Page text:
Bariatric Mobility Aids
Walking Frames & Rollators
Extra wide walking frames are available in different heights, to accommodate bariatric users from short to tall. A simple non-wheeled frame made from aluminium is strong enough for a user weight of 47 stone (300 kg), while still being light and easy to manoeuvre.
Accessories such as glide brakes enable the frame to slide easily across the floor, yet hold it securely in place when weight is applied to the frame.
Heavy-duty rollators have four legs for maximum stability, and are available with either two wheels and two fixed legs, or four sets of wheels. Height adjustments allow the walker to suit the user, and it is possible to get models that fold down for easier storage and transportation. A seat for occasional rests when walking about is a feature of the walker shown here, which is suitable for users weighing up to about 40 stone (255 kg).
This is part of the Independent Living Focus on bariatric care. You can sign up for the free monthly email round-up here
Wheelchairs for Bariatric Users
Wheelchairs that have been constructed for use by the heaviest individuals have built-in strengthening and bracing of the frame, to reduce the possibility of it twisting or buckling in use. Front and back seat supports use telescopic guides to ensure the seated area is guided to its supports. A minimum of moving parts ensures a user-friendly wheelchair.
Available in transit (carer assist) models and self-propelling, the latter providing greater independence, if the user is able to propel themselves. A folding chair, such as the one shown here, is easier to transport and store when not in use. It also has armrests which can be removed to make side transfers easier. Benmor Medical’s bariatric folding wheelchairs are available with safe working loads of 159kg (25 stone), 210kg (33 stone), 254kg (40 stone) and 318kg (50 stone) .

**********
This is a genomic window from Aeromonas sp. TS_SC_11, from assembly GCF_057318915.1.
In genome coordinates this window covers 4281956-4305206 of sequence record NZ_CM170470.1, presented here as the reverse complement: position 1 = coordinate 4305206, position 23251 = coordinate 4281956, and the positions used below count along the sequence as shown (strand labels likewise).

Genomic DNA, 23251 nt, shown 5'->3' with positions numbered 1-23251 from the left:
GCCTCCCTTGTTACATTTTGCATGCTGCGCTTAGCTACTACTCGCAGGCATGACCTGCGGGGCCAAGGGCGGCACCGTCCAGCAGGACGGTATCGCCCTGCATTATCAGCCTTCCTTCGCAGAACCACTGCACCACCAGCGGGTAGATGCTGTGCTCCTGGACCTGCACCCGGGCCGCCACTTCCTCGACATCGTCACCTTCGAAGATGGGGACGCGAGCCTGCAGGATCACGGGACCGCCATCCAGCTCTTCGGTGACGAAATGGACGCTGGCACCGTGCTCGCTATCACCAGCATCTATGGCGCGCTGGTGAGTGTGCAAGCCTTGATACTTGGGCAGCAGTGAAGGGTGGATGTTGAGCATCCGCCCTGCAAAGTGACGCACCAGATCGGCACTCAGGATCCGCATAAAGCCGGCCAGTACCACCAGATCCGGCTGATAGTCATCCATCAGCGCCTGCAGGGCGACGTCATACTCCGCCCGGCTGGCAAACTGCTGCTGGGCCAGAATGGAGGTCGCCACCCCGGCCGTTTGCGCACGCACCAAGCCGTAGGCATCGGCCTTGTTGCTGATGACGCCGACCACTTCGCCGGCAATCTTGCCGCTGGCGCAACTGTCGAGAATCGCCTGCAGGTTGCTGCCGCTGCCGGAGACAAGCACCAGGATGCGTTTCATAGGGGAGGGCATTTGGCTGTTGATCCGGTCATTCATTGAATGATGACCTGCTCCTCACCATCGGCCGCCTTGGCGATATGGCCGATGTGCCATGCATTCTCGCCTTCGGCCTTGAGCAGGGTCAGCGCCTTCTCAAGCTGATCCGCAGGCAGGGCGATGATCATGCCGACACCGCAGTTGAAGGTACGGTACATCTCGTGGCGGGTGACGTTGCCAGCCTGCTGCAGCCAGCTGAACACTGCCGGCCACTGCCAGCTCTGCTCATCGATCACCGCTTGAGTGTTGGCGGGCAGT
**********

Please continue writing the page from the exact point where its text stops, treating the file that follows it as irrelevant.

Add-on power packs for manual chairs
We frequently receive enquiries about add-on power packs, which provide motor power when required for a manual wheelchair.
Power units can be fitted to the wheelchairs for users up to 266 kg (42 stone). The speed controller can be placed on the push handle so an attendant can control the speed of the wheelchair while guiding the chair.
When a carer is guiding a patient in a wheelchair down a slope they will need to take the weight and restrain the chair to stop it from rolling away. This can be dangerous for a carer as they will be supporting the weight of the chair plus patient in a position that puts a lot of stress on back muscles. The power unit eliminates this risk by only letting the chair roll at a set speed or it will hold the chair still if required.
Heavy-duty Mobility Scooters
There are two major factors to consider in choosing a mobility scooter for a bariatric user: the strength of the frame – suspension, springing, seat, etc – and the power of the battery.
Features such as adjustable seat position, width adjustable armrests, adjustable driving tiller, all contribute to a more comfortable ride.
The mobility scooter shown here is suitable for users weighing up to 65 stone (412 kg) and has also been constructed for off-road use, meaning that its powerful motor and good ground clearance will take you pretty well anywhere you fancy going, including rough terrain and steep hills.
A heavy duty stairlift can accommodate users weighing up to 30 stone, and has a robust yet simple and discreet rail which takes up little room on a staircase. A generously padded seat with adjustable arms and extra large footplate enable large users to travel with confidence. Amongst the additional features you can select, a powered swivel which will turn the seat if necessary at the top or bottom of the staircase.
One alternative solution to stairs for individuals who use a wheelchair is a powered stairclimber, which is compatible with most manual chairs, and saves the user from transferring out of their chair. There is a heavy duty version, the C-max U2 powered stairclimber, which has a maximum user weight of 25 stone (160 kg), and enables one person to assist the user going up or down stairs, without the need for manual handling or additional help. It can be used safely on any type of floor covering.
And another possibility, which facilitates total independence for a wheelchair user, or an ambulant individual who is too obese to manage stairs, is one of the new generation of heavy duty through-floor vertical lifts. The lift shown here has a weight limit of 39 stone (250 kg), and can be installed in just a few days, with minimal disruption. Click here to read about how Terry Lifts assisted a bariatric client to regain access to his home.